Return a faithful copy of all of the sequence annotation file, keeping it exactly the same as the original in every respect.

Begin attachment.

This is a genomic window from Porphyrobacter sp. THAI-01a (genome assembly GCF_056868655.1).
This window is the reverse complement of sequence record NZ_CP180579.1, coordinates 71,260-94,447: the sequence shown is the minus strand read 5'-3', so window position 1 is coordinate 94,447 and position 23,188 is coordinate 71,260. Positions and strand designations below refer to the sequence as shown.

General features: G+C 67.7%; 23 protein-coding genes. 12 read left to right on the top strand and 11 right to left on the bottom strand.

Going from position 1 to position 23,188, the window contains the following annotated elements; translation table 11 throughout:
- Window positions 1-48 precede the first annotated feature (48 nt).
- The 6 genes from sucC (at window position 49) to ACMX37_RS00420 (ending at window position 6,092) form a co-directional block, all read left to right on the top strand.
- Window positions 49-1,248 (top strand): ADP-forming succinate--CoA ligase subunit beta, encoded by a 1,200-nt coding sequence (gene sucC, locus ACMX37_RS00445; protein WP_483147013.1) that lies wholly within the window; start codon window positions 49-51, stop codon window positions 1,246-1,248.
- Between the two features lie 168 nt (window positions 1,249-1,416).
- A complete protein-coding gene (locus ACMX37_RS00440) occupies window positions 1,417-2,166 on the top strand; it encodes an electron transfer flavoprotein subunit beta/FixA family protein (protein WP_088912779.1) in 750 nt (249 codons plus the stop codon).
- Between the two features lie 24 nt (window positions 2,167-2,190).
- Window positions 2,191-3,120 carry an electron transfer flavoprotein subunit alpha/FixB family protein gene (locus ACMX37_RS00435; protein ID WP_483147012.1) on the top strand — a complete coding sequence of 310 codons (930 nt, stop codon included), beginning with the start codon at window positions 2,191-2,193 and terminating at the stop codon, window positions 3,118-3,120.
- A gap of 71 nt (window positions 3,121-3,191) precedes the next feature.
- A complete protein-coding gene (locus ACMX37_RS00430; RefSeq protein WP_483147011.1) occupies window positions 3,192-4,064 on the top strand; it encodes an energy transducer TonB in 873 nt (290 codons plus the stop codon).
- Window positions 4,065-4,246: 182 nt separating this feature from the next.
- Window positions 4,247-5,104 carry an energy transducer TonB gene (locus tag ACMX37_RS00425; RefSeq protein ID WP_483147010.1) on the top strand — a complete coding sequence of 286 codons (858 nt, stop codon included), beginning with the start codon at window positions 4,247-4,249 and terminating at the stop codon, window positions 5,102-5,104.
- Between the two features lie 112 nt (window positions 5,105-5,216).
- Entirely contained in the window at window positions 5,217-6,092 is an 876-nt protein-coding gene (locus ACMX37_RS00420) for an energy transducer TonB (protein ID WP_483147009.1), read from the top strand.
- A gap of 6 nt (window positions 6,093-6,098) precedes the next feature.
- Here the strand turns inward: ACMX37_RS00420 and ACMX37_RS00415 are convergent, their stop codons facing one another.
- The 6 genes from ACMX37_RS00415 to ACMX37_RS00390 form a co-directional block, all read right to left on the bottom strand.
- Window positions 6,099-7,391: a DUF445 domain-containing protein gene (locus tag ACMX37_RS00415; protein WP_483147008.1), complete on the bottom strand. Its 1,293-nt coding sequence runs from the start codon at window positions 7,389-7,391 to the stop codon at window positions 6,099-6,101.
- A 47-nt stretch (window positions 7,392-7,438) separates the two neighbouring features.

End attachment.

This is a genomic window from Porphyrobacter sp. THAI-01a (genome assembly GCF_056868655.1).
This window is the reverse complement of sequence record NZ_CP180579.1, coordinates 71,260-94,447: the sequence shown is the minus strand read 5'-3', so window position 1 is coordinate 94,447 and position 23,188 is coordinate 71,260. Positions and strand designations below refer to the sequence as shown.

General features: G+C 67.7%; 23 protein-coding genes. 12 read left to right on the top strand and 11 right to left on the bottom strand.

Going from position 1 to position 23,188, the window contains the following annotated elements; translation table 11 throughout:
- Window positions 1-48 precede the first annotated feature (48 nt).
- The 6 genes from sucC (at window position 49) to ACMX37_RS00420 (ending at window position 6,092) form a co-directional block, all read left to right on the top strand.
- Window positions 49-1,248 (top strand): ADP-forming succinate--CoA ligase subunit beta, encoded by a 1,200-nt coding sequence (gene sucC, locus ACMX37_RS00445; protein WP_483147013.1) that lies wholly within the window; start codon window positions 49-51, stop codon window positions 1,246-1,248.
- Between the two features lie 168 nt (window positions 1,249-1,416).
- A complete protein-coding gene (locus ACMX37_RS00440) occupies window positions 1,417-2,166 on the top strand; it encodes an electron transfer flavoprotein subunit beta/FixA family protein (protein WP_088912779.1) in 750 nt (249 codons plus the stop codon).
- Between the two features lie 24 nt (window positions 2,167-2,190).
- Window positions 2,191-3,120 carry an electron transfer flavoprotein subunit alpha/FixB family protein gene (locus ACMX37_RS00435; protein ID WP_483147012.1) on the top strand — a complete coding sequence of 310 codons (930 nt, stop codon included), beginning with the start codon at window positions 2,191-2,193 and terminating at the stop codon, window positions 3,118-3,120.
- A gap of 71 nt (window positions 3,121-3,191) precedes the next feature.
- A complete protein-coding gene (locus ACMX37_RS00430; RefSeq protein WP_483147011.1) occupies window positions 3,192-4,064 on the top strand; it encodes an energy transducer TonB in 873 nt (290 codons plus the stop codon).
- Window positions 4,065-4,246: 182 nt separating this feature from the next.
- Window positions 4,247-5,104 carry an energy transducer TonB gene (locus tag ACMX37_RS00425; RefSeq protein ID WP_483147010.1) on the top strand — a complete coding sequence of 286 codons (858 nt, stop codon included), beginning with the start codon at window positions 4,247-4,249 and terminating at the stop codon, window positions 5,102-5,104.
- Between the two features lie 112 nt (window positions 5,105-5,216).
- Entirely contained in the window at window positions 5,217-6,092 is an 876-nt protein-coding gene (locus ACMX37_RS00420) for an energy transducer TonB (protein ID WP_483147009.1), read from the top strand.
- A gap of 6 nt (window positions 6,093-6,098) precedes the next feature.
- Here the strand turns inward: ACMX37_RS00420 and ACMX37_RS00415 are convergent, their stop codons facing one another.
- The 6 genes from ACMX37_RS00415 to ACMX37_RS00390 form a co-directional block, all read right to left on the bottom strand.
- Window positions 6,099-7,391: a DUF445 domain-containing protein gene (locus tag ACMX37_RS00415; protein WP_483147008.1), complete on the bottom strand. Its 1,293-nt coding sequence runs from the start codon at window positions 7,389-7,391 to the stop codon at window positions 6,099-6,101.
- A 47-nt stretch (window positions 7,392-7,438) separates the two neighbouring features.